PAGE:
“The ruling that came from the caddie’s comments on the ninth hole started because of a simple question that I posed: “Was that advice?” I thought this was the only way to slow down the caddie, clean up the etiquette and play a gentlemanly match. I felt justified in my decision, especially since my opponent then asked his caddie, “Why did you say that?” The caddie recused himself from the match, but he didn’t leave the property.”

“…I didn’t even get my bag out of my car when the caddie reappeared and said he’d like to apologize. I most likely had a smile on my face, because I was ready to put the past behind us, and he punched me in the face. I was knocked to the ground, and by the time I looked up, he was walking away, to my surprise, toward the clubhouse. The pro shop is a separate building, so that’s where I immediately went for help. The inside of my mouth was bleeding and my face was throbbing. I realized my hand was also hurting –that’s what broke my fall instead of my head.

“The pro shop employee called the police and was extremely helpful, getting me ice and offering any help I needed. The police arrived, and the deputy concluded that there wasn’t enough evidence to justify pressing charges. I gave a recorded sworn statement to the deputy recapping the events.”

“The FSGA has one job, and that’s to follow the Rules of Golf. Unfortunately, there’s no rule for an inebriated “ex-caddie” punching a player in a match-play rain delay with no witnesses.”

“The FSGA gave me one option when the rain stopped. I had to play. My opponent had the option to concede the match and take responsibility for his caddie, but he told me he had nothing to do with what occurred.”

Golden further indicated that he conceded the match because of “physical and emotional distress, pulsing pain in my face, dizziness and cuts on my right hand.” He indicated he was surprised the FSGA didn’t suspend the match.

With respect to that point, it’s probably worth pointing out that FSGA executive director Jim Demick said that Golden “didn’t want to play anymore.”

“Regrettably, the golf course was very playable and Jeff understood that he needed to resume the match. I think he was just ready to go,” adding police “found absolutely no evidence of an assault.”

The FSGA hasn’t provided additional comment or modified that statement.

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19th Hole

Must be the Arby’s: Beef Johnston deadlifts 485 lbs



Update: Thanks to WRX member Sam who pointed out: “The correct term for that lift would be a rack pull (weight does not start on the ground).”

An Instagram video posted by the European Tour’s Performance Institute shows Beef Johnston readying for a deadlift attempt.

Fueled by Beef ‘n Cheddars and curly fries, Johnston steps in for an attempt at hoisting 220kg (485 lbs).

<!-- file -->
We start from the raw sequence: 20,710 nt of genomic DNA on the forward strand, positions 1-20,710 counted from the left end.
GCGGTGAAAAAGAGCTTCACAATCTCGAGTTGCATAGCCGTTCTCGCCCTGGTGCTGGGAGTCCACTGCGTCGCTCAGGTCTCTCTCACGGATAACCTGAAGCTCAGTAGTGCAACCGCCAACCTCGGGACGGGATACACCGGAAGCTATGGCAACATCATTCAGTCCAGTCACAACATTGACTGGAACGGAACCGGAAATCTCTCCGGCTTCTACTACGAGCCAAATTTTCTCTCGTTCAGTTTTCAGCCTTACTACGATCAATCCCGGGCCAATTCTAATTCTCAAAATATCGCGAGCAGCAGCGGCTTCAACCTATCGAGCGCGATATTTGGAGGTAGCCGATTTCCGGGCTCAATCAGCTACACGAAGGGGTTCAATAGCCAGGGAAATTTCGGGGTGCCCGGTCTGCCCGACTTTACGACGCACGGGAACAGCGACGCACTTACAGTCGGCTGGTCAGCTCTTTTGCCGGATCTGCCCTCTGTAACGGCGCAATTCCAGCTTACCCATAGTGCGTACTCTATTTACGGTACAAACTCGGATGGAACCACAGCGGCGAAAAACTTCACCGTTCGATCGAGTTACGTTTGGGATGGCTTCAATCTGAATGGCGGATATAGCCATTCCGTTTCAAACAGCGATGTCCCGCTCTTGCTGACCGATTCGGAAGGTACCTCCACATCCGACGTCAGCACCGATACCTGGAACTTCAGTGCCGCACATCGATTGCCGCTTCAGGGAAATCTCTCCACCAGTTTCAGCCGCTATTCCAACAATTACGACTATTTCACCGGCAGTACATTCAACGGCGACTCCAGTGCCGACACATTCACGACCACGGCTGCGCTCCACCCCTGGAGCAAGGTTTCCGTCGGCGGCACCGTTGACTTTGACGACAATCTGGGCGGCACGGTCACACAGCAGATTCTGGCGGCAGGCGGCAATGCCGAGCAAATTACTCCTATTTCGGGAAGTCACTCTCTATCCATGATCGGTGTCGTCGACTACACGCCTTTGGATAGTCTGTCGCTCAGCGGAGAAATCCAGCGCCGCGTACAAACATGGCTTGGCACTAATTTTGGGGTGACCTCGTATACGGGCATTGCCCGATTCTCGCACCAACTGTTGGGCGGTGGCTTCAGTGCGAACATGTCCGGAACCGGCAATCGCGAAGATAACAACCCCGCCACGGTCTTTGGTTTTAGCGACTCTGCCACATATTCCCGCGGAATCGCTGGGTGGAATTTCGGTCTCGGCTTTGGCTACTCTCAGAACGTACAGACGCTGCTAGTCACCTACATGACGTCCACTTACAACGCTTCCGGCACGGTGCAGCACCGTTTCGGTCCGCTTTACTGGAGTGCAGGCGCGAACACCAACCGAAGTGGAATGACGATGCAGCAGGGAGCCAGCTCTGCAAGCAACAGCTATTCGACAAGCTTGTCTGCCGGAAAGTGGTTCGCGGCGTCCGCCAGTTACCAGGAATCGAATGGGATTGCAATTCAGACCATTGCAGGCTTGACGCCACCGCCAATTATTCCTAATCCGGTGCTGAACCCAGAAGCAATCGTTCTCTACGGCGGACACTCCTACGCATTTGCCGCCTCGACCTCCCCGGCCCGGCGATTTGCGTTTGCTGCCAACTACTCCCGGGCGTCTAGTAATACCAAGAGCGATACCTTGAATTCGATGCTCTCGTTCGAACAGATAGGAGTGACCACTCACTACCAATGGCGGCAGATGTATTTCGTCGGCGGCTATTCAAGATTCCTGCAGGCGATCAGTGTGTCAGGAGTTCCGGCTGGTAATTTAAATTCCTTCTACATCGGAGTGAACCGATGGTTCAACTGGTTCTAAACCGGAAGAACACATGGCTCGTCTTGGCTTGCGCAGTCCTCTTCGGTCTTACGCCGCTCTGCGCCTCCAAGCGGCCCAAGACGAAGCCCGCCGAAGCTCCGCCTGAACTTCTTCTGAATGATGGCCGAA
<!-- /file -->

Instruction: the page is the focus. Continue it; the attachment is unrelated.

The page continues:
To the uninitiated (me), the feat certainly looked impressive. But just how impressive? I fired up Google to find out…


“Dan John, suggests in his book, Intervention: Course Corrections For The Athlete And Trainer, that the average weightlifter should be able to deadlift between 1 and 1.5 times their body weight. I think that’s a good general recommendation for most people who are interested in health, fitness, longevity, and quality of life. However, Coach Dan John also considers a deadlift using double your bodyweight to be a game-changer. So, there are certainly benefits to be had from doing more than the minimum.”

Johnston reportedly weighs 212 pounds. Thus, Beef lifted nearly 2.3 times his body weight.

Impressive stuff (don’t tell Brandel Chamblee).

WRXers who lift heavy things, what do you think?

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19th Hole

How could a child hitting a golf ball off his father’s face go wrong?



We’re bringing you this video in case you haven’t seen it elsewhere: Young Sam Blewett attempts to hit a golf ball off his father’s face, and…

Now, most people are assuming that this three-year-old lad had no idea what he was doing. His father orchestrated the video, told the son, who had never held a golf club nor had any concept of the game to hit the ball, and wood-chopping at the ball followed.

Hot take: I don’t think that’s true. The Instagram account is the three-year-old kid’s (managed by his mother), and he certainly knows how to hit a golf ball properly. See?

So, I’m positing that the kid saw an opportunity to whack his dad in the dome with a golf club and couldn’t pass it up. Yes, young Sam knew exactly what he was doing.

And more power to him. Cunning AND capable with a golf club.

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19th Hole